• Five stars from the Guardian William Blake review, which starts with “This stupendous show opens with a starburst: the naked figure of Albion rising in glory, rainbows exploding around his outstretched arms. It is a curtain-raiser, a full frontal performance: the beautiful dancer in mid-sashay on the edge of a cliff, bringing light to dispel the darkness. And Albion’s arms are holding out for more – welcoming this new dawn, inviting us all to rise up with him. It is the great wake-up call of British art.”
  • The Economist’s is more reserved, with a title: “A blockbuster show at Tate Britain gives William Blake his due.” The exhibition’s description is somewhat laconic, politely calling Blake “a challenging artist” who was “reading between the lines of this exhibition, a difficult man who delighted in many antipathies…Perhaps the best and most constant relationship Blake enjoyed was with his wife, Catherine. A talented engraver and colourist in her own right, she had a hand in many of his creations. It was only from the stability of their marriage that he was able to give a full expression to his talent, expressiveness and unique vision.”
  • The Telegraph, however, gives the exhibition two out of five stars. The title, “William Blake review, Tate Britain: an incandescent imagination smothered by dull curating”, suggests that the problem is with the exhibition, which “re-positions Blake – presumably for publicity purposes – as an ‘artist for the 21stcentury’”. But the reviewer doesn’t spare Blake. He start’s with his poetry,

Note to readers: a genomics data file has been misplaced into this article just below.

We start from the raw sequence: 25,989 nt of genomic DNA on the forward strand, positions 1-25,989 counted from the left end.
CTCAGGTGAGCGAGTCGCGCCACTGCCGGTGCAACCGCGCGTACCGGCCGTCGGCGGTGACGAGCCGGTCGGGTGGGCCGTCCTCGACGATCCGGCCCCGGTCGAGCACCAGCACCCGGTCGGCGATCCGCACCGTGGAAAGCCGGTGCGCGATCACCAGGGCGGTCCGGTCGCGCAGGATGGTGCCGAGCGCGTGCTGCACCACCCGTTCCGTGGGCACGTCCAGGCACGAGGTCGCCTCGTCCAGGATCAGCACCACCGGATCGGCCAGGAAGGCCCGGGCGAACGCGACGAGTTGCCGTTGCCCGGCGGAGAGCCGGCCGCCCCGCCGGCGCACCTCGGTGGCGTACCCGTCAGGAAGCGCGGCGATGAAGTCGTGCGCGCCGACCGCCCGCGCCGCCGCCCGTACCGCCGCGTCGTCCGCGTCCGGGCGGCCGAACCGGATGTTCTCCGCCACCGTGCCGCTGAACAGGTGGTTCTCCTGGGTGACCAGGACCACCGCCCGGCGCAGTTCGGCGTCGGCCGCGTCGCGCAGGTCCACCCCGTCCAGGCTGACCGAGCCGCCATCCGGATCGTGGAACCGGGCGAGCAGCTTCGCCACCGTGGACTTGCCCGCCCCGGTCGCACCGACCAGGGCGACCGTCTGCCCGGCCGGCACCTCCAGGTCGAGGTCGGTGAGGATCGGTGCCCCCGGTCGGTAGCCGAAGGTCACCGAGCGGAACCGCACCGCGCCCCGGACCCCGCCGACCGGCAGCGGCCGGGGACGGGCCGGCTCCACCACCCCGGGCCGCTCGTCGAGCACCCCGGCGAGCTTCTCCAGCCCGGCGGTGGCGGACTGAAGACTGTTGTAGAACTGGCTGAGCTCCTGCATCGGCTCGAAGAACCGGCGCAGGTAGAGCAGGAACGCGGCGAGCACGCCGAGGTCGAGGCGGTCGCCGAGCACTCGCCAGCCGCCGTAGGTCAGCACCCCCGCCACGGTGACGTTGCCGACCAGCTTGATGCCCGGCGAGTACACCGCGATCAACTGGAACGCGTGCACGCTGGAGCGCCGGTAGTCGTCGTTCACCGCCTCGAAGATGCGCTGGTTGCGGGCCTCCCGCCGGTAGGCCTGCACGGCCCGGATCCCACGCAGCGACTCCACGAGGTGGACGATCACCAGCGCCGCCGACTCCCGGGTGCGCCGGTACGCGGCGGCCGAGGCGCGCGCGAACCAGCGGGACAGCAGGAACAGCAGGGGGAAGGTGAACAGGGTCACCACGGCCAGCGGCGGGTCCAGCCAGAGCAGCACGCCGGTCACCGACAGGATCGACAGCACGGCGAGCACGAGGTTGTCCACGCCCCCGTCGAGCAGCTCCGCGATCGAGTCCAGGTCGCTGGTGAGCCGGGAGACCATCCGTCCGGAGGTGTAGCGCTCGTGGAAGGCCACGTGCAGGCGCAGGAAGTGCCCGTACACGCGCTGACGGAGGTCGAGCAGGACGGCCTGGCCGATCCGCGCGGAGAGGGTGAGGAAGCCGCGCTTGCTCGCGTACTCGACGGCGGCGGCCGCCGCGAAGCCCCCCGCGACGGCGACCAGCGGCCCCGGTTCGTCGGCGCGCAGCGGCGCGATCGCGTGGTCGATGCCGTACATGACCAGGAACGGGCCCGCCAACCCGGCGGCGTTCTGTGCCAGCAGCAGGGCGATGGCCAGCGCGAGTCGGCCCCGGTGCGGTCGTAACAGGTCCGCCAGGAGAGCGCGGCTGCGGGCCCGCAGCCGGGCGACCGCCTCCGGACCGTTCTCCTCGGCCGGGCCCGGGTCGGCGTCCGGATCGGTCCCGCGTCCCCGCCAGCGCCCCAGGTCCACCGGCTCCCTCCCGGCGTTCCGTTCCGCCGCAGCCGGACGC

“Have you ever tried reading the poetry of William Blake (1757-1827)? Not the good stuff, such as The Tyger, which is mercifully short. No, I’m talking about Blake’s bizarre epics: obscure, fire-and-brimstone mythologies of his own devising, starring allegorical figures with made-up names, like Urizen, the bearded embodiment of reason and law.”
    And follows with his paintings. “Visually, Blake was forever reshuffling the same old deck of cards. His figures are either exaggeratedly musclebound (check out Eve’s abs in his illustrations to Paradise Lost), or preternaturally elongated and clad in swoopy, vaguely neoclassical gowns. They all have smooth, pretty, child-like faces, with streaming hair and strangely shining eyes. And most behave like drama queens, waving about their arms. Blake’s compositions, meanwhile, are sometimes symmetrical, and often frontal and flat – like designs for the theatre. As a result, his supernatural subjects have an unwelcome, at times borderline comic, staginess.”
    Anything positive to account for the two stars? Catherine, Blake’s long-suffering wife, is praised for her role in sustaining Blake’s career, and there is a bit of redemption towards the end. Despite Blake’s and the curator’s shortcomings, the exhibition is worth revisiting, because “in one dominion of art – the ability to invent – he reigns supreme.”

    Unable to visit the exhibition, one can still wonder what would the critics say if Blake was not one of the most famous British artists. But then, the question would be superfluous, because what would be the chances that his work would be exhibited at Tate?

    William Blake,
    Age Teaching Youth, c.1785–90